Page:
In the present study, we used structural and functional MRI data to characterize GM alterations in a cohort of patients with NPC who had undergone RT (post-RT) and concomitant chemo-radiotherapy (post-CCRT), and comparing them with pre-RT NPC patients. Specifically, we first conducted surface-based local gyrification index (LGI) analysis (a morphometric characteristic thought to be both genetically and phenotypically independent of cortical thickness, and not previously explored in this disease) to compare the cortical folding patterns between the groups. Then, by choosing a cortical region showing a significant between-group difference in the LGI analysis as a region of interest (ROI), we performed seed-based FC analysis to examine the functional significance of the LGI changes. Given that chemotherapy could possibly potentiate RT of nasopharyngeal lesions by enhancing their radiosensitivity, we hypothesized that: (1) patients with NPC in the post-CCRT group would exhibit a larger range of abnormal cortical regions than those in the post-RT group; and (2) chemotherapy might facilitate the occurrence of RE.
Materials and Methods
Two hundred and one patients with pathologically confirmed NPC were enrolled in this prospective cross-sectional study. The specific procedures for this study were as follows. First, to investigate the effects of chemotherapy on brain structure and function, other possible confounding factors (such as age, sex, time intervals between RT and fMRI and sMRI examinations, RT technology, and maximum RT dosage to the temporal lobes) were minimized by ensuring that they were distributed evenly among groups. Second, each patient underwent a single fMRI and sMRI scan. Third, LGI analysis and seed-based FC analysis were performed on the fMRI and sMRI data. Fourth, using routine conventional MRI sequences, we followed up the NPC patients in the post-RT and post-CCRT groups after their fMRI and sMRI examinations for a period of 72 ± 8 months, to identify those patients who suffered from RE. Fifth, to demonstrate that chemotherapy potentially facilitated the process of RE, we performed a comprehensive analysis on the patients in the post-RT group by integrating the results of the multiparametric MRI data analysis with the presence or absence of RE during follow-up. The procedures for selection and grouping of the NPC patients are illustrated in Figure 1. The inclusion criteria for all patients in this study were as follows: (1) Pathologically confirmed NPC patients; (2) normal-appearing brain parenchyma on MRI; (3) right-handedness; (4) more than 6 years of education; and (5) an age range from 20 to 60 years. Exclusion criteria included patients with brain parenchymal invasion, brain tumors, prior substantial head trauma or surgery, neurological or psychiatric diseases, alcoholism or drug abuse, or any other major intracranial disease (6). The diagnostic criteria for RE included the following three aspects: a history of NPC with RT, typical MRI findings in the temporal lobes, and exclusion of other intracranial disease (Figure S1). Specifically, the typical MRI findings were: (1) Contrast-enhanced lesions (including nodular enhanced lesions with or without central necrosis, irregular edge enhanced lesions, and dotted and patchy enhanced lesions) on contrast-enhanced T1-weighted images. (2) White matter lesions with a high signal intensity on T2-weighted images and low signal intensity on T1-weighted images. (3) Gray matter lesions with hyperintensity in the cortex on T2-weighted images. (4) Cysts showing as round or oval well-defined thin-walled lesions of very high signal intensity on T2-weighted images. (5) Hemosiderin deposition with nodular or annular hypointense lesions on both T1- and T2-weighted images. In the assessment of follow-up MRI examinations by head and neck radiologists, patients with clinical or laboratory evidence of brain tumor, infarction, abscess, or intracranial invasion from NPCs were excluded from this study (5, 26, 27). This study was approved by the medical research ethics committee of our hospital, and written informed consent was obtained from all subjects.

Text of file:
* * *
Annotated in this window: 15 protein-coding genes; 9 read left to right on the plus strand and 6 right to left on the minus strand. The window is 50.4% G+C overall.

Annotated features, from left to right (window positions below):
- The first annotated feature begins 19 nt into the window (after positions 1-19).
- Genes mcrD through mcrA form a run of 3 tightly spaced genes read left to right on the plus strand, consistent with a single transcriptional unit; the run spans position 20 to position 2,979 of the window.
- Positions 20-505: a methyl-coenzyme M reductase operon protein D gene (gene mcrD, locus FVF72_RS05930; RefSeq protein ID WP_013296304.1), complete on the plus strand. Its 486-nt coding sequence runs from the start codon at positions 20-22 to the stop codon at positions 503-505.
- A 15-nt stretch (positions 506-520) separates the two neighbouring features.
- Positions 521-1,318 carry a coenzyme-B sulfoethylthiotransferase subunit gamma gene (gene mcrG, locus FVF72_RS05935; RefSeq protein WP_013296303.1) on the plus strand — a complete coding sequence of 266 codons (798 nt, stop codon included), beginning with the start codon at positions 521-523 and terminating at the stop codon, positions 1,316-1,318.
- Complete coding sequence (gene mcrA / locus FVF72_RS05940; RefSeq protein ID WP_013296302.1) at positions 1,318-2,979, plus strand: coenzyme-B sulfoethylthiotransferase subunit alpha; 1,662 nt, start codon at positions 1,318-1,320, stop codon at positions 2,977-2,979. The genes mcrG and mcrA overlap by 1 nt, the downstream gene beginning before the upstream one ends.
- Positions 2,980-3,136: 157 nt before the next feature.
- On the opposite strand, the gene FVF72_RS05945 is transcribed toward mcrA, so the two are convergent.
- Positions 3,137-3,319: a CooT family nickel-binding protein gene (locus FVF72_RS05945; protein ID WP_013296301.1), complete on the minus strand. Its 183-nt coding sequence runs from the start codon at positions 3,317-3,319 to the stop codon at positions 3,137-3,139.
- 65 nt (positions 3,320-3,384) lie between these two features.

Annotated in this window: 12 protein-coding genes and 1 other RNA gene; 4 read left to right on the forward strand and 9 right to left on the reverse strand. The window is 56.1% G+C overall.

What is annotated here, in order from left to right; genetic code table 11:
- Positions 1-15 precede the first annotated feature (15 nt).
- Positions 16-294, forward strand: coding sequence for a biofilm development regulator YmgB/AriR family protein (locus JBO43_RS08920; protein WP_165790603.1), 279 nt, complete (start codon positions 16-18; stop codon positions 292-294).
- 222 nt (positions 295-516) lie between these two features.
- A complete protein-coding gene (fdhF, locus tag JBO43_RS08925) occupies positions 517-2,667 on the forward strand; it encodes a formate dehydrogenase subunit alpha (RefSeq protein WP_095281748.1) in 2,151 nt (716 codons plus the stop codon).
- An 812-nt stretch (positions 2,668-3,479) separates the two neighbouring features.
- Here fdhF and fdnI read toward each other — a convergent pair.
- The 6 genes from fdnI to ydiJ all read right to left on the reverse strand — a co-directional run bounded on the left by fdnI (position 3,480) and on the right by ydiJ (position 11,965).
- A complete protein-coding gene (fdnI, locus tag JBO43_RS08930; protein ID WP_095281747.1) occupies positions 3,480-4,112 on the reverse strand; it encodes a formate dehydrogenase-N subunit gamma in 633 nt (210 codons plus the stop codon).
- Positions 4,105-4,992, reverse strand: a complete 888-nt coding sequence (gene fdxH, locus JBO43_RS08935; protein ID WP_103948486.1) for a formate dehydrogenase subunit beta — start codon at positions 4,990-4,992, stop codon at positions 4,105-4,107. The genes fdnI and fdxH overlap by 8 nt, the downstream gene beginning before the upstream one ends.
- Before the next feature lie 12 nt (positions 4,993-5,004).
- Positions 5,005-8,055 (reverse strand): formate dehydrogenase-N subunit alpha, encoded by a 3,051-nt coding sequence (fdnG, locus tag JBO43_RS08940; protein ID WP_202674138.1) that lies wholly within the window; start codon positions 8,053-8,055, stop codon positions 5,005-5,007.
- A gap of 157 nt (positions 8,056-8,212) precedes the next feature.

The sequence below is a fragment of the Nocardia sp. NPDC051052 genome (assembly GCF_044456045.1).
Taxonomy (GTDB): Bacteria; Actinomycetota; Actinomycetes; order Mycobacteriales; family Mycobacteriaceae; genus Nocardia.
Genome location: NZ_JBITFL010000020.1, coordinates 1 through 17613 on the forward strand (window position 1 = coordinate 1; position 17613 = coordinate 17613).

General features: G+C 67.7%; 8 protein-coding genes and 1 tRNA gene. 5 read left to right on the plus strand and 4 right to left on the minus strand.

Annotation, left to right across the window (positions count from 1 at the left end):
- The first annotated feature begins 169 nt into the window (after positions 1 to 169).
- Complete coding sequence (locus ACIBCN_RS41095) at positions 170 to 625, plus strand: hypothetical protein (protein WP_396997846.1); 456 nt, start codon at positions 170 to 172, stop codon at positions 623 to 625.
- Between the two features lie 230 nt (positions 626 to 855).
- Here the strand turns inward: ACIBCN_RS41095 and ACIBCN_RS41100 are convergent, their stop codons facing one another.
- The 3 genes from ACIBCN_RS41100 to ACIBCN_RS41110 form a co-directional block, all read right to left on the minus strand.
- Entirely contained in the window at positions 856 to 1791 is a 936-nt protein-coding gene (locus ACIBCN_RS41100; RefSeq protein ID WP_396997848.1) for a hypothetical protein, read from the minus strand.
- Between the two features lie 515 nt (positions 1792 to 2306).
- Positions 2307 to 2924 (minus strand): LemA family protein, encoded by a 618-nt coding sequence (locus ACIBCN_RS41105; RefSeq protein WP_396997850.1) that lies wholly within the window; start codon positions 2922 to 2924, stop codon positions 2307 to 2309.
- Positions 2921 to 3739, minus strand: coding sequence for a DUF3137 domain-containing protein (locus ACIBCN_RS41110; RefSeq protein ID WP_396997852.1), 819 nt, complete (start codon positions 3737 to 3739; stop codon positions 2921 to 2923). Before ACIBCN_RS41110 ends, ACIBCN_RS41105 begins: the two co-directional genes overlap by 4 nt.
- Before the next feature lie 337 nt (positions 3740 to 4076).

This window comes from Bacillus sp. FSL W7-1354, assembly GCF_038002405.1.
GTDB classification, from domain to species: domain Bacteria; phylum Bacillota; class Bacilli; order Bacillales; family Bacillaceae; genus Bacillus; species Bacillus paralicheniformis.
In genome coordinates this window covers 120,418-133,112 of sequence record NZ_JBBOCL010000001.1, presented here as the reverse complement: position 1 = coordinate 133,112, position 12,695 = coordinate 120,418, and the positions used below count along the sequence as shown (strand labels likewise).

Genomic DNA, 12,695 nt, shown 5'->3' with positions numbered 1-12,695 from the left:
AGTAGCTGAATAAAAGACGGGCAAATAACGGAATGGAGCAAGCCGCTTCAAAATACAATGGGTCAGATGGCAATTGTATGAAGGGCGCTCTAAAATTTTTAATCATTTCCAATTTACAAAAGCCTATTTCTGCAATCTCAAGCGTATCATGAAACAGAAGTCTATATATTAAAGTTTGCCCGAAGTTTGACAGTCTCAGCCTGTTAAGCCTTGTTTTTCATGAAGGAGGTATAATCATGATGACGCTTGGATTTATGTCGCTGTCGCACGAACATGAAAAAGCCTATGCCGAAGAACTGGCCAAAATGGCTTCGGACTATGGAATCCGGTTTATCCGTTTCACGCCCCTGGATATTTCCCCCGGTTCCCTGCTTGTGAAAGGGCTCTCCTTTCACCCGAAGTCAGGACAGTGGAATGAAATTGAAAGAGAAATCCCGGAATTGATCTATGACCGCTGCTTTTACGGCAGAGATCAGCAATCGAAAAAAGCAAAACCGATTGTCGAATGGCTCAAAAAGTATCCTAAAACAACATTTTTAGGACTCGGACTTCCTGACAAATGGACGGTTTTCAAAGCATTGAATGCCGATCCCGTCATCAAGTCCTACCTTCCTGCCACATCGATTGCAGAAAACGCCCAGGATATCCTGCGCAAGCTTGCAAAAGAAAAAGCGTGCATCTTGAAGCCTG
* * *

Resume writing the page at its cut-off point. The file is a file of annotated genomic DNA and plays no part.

Figure 1. Flow diagram for the NPC patient selection, grouping, and analysis. NPC, nasopharyngeal carcinoma; RT, radiotherapy; CCRT, concomitant chemo-radiotherapy; LGI, local gyrification index; RE, radiation encephalopathy; ROI, region of interest; FC, functional connectivity.
For each patient, clinical data including the Karnofsky Performance Status (KPS) score, the main side of NPC, clinical stage, RT techniques, maximum dosage of RT to the temporal lobes, time intervals between RT and MRI examination, and any follow-up incidence of RE were collected, together with detailed information on the chemotherapy agents. The clinical stages of the tumors were assigned according to the 7th edition of the UICC/AJCC (2009) TNM classification (T = Tumor, N = Nodes, and M = Metastasis) (28). Intensity-modulated radiation therapy (IMRT) or conventional two-dimensional radiotherapy (2D-CRT) was performed in all the patients treated with RT, and detailed information on this is presented in Table 1. For patients in locally advanced stage (IIb to IVa–b), CCRT was recommended, either with or without neoadjuvant/adjuvant chemotherapy. Specifically, patients undergoing CCRT received cisplatin (100 mg/m2 intravenously on day 1). For those patients who received additional neoadjuvant chemotherapy, the chemotherapeutic agents were administrated as follows for 2 cycles: cisplatin (80 mg/m2 intravenously on day 1), and fluorouracil (4 g/m2 in continuous intravenous infusion over 120 h). For those patients who received additional adjuvant chemotherapy, the chemotherapeutic agents were administrated after RT or CCRT as follows for 3 cycles: cisplatin (80 mg/m2 intravenously on day 1), and fluorouracil (4 g/m2 in continuous intravenous infusion over 120 h).